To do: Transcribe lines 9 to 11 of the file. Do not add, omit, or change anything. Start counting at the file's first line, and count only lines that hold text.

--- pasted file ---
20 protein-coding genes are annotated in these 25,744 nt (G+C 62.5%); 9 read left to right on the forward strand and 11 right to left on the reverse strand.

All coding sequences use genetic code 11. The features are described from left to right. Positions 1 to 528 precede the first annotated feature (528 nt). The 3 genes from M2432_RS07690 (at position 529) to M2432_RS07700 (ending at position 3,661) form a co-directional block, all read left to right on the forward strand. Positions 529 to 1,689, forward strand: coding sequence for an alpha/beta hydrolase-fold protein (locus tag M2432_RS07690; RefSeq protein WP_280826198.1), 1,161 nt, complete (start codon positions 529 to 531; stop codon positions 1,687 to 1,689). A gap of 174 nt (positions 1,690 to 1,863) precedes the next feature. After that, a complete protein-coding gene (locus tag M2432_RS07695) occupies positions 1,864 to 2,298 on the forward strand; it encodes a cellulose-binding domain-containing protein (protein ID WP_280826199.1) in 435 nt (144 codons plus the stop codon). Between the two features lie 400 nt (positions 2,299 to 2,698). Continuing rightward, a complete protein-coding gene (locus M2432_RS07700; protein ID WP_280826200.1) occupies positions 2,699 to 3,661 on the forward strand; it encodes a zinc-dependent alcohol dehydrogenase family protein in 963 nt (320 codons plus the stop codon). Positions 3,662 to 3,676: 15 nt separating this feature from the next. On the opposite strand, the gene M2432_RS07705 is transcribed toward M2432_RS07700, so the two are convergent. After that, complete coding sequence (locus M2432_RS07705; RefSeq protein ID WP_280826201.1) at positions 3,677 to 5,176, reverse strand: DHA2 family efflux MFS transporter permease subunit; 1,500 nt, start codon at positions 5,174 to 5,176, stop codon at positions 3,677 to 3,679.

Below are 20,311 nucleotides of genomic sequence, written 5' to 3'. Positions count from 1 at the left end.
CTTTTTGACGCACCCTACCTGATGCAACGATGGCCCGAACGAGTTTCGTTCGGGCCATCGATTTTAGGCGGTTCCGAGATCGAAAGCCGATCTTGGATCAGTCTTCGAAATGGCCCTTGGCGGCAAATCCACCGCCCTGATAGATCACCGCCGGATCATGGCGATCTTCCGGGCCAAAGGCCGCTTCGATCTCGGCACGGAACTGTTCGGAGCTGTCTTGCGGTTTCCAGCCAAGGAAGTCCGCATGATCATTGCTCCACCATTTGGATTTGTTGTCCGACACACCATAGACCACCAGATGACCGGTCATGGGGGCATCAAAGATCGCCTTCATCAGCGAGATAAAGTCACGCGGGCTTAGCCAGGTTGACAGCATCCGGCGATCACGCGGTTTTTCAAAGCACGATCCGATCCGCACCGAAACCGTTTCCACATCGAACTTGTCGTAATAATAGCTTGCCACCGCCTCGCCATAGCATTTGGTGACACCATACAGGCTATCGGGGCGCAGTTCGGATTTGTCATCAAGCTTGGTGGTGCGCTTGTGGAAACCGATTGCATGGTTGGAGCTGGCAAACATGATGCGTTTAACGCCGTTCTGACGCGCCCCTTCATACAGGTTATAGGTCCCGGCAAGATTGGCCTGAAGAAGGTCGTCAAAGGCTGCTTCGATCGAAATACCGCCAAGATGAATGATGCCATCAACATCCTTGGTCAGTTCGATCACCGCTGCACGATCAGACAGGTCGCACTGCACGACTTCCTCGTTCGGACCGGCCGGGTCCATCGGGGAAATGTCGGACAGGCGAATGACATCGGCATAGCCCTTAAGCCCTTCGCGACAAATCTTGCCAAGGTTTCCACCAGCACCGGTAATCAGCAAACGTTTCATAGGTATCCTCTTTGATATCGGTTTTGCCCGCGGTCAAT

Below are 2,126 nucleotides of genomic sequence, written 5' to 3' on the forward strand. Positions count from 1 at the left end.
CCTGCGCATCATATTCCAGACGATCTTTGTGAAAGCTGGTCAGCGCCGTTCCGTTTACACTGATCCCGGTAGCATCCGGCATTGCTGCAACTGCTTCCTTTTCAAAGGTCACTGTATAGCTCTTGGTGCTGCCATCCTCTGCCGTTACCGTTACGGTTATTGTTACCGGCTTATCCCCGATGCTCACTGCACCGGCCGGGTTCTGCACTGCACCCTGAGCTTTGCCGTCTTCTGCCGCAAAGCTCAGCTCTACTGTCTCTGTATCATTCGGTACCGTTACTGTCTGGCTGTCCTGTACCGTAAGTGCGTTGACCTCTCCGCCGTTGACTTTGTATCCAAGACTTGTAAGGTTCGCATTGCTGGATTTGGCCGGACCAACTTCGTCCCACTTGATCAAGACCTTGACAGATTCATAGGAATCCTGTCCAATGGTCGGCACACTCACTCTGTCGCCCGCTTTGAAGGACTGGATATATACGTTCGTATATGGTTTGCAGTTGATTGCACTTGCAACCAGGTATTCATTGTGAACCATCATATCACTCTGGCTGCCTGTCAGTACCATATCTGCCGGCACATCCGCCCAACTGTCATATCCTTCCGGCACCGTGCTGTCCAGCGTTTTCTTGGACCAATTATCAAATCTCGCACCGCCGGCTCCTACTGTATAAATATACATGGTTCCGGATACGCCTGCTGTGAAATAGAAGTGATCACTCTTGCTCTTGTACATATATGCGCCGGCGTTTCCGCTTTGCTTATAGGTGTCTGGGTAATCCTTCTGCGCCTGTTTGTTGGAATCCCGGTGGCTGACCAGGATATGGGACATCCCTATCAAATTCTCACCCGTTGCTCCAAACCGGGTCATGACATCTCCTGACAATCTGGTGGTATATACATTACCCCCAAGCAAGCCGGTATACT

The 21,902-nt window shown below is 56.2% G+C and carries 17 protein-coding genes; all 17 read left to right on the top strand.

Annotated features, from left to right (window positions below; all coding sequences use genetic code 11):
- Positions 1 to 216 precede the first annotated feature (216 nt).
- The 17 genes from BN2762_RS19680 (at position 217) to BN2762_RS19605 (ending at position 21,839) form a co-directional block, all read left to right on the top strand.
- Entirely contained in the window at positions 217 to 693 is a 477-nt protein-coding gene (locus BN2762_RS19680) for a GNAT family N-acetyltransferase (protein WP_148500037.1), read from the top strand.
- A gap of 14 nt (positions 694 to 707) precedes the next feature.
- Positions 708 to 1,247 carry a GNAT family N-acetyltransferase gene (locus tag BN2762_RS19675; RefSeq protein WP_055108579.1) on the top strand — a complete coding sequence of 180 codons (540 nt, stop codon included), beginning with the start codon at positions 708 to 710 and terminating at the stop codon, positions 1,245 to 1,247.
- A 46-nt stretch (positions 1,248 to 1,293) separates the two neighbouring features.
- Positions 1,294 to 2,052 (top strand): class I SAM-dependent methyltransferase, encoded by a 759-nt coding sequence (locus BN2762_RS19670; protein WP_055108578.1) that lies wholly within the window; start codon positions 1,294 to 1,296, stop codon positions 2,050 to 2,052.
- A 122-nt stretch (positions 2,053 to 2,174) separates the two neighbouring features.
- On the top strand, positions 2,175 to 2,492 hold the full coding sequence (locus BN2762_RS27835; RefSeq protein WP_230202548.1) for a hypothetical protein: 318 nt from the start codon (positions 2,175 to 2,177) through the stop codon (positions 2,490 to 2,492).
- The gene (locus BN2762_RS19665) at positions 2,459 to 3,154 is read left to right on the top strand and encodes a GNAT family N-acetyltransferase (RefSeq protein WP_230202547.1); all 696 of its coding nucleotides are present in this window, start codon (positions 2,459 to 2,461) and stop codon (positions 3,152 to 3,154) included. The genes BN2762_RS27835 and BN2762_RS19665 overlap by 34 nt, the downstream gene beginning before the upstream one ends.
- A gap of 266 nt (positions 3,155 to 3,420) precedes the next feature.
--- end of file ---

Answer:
- Positions 1 to 216 precede the first annotated feature (216 nt).
- The 17 genes from BN2762_RS19680 (at position 217) to BN2762_RS19605 (ending at position 21,839) form a co-directional block, all read left to right on the top strand.
- Entirely contained in the window at positions 217 to 693 is a 477-nt protein-coding gene (locus BN2762_RS19680) for a GNAT family N-acetyltransferase (protein WP_148500037.1), read from the top strand.